The first all-metal door to gain general acceptance was launched in 1910 by the Chicago Railway Equipment Corporation (Creco), a major supplier of other accoutrements to car builders. Creco three-panel steel doors were used on Pennsylvania Railroad’s X23 boxcars built in 1912 but acceptance of Creco doors remained limited. Things changed in 1923 when the three-panel bottom-supported Creco doors was applied to many PRR X29 boxcars. Variations of the Creco door continued in use into the 1940s.
The Camel Sales Company, which handled the marketing of Youngstown steel doors, introduced a new sliding door about 1925 that would, in time, become the most popular door of the steam era. The three equal-sized steel panels with multiple horizontal corrugations made the Youngstown door easy to identify.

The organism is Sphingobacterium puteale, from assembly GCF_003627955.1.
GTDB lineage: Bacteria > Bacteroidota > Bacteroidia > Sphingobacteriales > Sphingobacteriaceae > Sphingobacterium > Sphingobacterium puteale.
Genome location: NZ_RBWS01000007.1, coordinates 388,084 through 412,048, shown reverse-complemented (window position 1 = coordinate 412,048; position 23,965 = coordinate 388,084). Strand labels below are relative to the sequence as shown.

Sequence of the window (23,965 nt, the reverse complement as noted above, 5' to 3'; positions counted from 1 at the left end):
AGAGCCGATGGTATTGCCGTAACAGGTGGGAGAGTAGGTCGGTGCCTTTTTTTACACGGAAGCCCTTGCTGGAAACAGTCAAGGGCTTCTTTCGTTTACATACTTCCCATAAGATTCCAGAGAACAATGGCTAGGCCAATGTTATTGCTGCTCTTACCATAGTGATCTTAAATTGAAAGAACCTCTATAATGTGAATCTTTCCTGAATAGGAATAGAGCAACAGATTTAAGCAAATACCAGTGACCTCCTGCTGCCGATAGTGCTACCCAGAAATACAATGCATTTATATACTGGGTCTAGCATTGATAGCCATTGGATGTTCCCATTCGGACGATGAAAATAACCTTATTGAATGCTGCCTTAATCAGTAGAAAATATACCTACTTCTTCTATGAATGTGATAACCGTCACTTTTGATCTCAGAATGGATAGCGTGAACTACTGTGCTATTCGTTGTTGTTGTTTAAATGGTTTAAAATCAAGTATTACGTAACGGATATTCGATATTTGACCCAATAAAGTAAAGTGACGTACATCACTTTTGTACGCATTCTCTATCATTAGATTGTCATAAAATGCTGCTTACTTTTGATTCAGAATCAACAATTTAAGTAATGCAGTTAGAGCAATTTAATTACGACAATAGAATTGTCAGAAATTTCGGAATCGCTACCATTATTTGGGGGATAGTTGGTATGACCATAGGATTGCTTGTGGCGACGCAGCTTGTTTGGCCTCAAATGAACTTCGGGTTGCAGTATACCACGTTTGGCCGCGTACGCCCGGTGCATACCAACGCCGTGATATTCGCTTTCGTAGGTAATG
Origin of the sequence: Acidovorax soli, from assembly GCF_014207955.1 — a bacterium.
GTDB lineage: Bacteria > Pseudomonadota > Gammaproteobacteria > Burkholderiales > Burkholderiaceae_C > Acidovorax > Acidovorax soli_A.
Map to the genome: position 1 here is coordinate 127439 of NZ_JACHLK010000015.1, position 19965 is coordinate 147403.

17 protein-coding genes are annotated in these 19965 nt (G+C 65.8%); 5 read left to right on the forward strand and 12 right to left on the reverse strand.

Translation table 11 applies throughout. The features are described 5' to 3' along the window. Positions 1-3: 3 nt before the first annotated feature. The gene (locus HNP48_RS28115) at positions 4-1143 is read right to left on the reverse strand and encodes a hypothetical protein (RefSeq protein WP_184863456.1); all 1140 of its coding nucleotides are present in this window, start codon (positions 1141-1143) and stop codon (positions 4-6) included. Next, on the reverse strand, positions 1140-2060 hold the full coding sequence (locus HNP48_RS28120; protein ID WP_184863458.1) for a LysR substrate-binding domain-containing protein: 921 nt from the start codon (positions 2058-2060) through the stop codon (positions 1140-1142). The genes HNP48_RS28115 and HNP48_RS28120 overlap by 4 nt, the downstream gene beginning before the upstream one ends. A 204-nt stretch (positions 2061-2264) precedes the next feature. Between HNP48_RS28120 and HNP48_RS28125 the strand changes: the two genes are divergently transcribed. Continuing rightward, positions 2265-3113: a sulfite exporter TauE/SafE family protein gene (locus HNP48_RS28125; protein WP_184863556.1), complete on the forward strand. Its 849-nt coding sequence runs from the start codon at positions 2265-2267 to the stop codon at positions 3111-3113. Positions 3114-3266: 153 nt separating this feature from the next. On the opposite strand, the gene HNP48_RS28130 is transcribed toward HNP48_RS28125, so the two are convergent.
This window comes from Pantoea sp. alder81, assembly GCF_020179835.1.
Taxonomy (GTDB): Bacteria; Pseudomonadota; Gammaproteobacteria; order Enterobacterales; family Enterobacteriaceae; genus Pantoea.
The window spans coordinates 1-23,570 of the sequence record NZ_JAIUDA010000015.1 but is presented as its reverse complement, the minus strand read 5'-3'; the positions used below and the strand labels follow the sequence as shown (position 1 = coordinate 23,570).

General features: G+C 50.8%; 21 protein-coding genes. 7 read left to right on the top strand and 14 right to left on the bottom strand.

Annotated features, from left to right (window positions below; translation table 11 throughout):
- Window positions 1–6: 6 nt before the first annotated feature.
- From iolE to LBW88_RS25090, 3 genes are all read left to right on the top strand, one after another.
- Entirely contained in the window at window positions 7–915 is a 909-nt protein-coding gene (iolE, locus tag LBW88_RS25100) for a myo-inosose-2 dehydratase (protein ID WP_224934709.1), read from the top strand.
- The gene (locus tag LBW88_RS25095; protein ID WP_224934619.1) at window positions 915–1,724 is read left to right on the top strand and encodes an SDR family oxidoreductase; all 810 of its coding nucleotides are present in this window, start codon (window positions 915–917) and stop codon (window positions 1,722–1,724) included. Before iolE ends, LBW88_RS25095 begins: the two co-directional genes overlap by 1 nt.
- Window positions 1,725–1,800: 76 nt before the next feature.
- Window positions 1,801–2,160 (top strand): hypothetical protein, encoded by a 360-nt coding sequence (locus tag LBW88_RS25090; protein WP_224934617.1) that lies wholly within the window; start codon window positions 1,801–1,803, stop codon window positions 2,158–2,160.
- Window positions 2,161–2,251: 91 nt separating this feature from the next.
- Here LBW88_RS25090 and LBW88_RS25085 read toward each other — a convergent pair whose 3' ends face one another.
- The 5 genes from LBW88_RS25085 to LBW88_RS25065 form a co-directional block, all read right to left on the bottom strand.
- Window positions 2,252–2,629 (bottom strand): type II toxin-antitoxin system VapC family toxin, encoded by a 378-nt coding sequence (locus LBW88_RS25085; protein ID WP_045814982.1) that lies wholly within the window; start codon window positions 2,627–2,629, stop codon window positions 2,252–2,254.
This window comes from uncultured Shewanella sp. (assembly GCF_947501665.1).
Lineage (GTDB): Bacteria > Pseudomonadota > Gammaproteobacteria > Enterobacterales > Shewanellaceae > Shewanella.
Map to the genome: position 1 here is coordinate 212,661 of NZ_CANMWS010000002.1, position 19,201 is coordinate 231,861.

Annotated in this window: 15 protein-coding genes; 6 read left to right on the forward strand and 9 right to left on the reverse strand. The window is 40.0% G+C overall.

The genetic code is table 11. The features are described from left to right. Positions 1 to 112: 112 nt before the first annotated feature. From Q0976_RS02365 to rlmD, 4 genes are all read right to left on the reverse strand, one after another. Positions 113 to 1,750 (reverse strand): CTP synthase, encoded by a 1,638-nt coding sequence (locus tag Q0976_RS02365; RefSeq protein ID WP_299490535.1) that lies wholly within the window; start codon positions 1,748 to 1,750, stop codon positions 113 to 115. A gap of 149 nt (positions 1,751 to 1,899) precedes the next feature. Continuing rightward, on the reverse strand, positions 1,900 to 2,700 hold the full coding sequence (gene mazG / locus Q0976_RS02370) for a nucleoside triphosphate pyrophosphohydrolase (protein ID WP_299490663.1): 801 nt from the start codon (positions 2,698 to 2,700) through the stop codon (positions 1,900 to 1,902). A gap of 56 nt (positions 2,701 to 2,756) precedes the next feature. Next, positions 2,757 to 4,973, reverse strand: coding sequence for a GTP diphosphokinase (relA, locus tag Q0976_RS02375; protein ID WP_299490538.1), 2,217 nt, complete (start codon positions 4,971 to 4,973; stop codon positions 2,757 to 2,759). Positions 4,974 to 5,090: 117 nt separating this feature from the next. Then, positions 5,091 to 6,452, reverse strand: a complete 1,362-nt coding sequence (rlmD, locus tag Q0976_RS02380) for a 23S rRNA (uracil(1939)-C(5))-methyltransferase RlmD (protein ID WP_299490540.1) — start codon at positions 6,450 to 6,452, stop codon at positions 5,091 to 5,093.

In 1945 the Superior Car Door Company introduced the Superior Welded Car Door for box and automobile cars. Advertising literature explained how the door was fabricated with overlapping panels that were welded in place. Five to seven flat panels were used with wider doors generally having more panels. Superior doors were bottom-supported with the door riding on four ball bearings contained in a carriage along the bottom of the door. Promotional material claimed Superior doors rolled freely and were lighter than the more popular Youngstown doors. Some PS-1 boxcars built by Pullman-Standard in 1954 had six-panel Superior doors.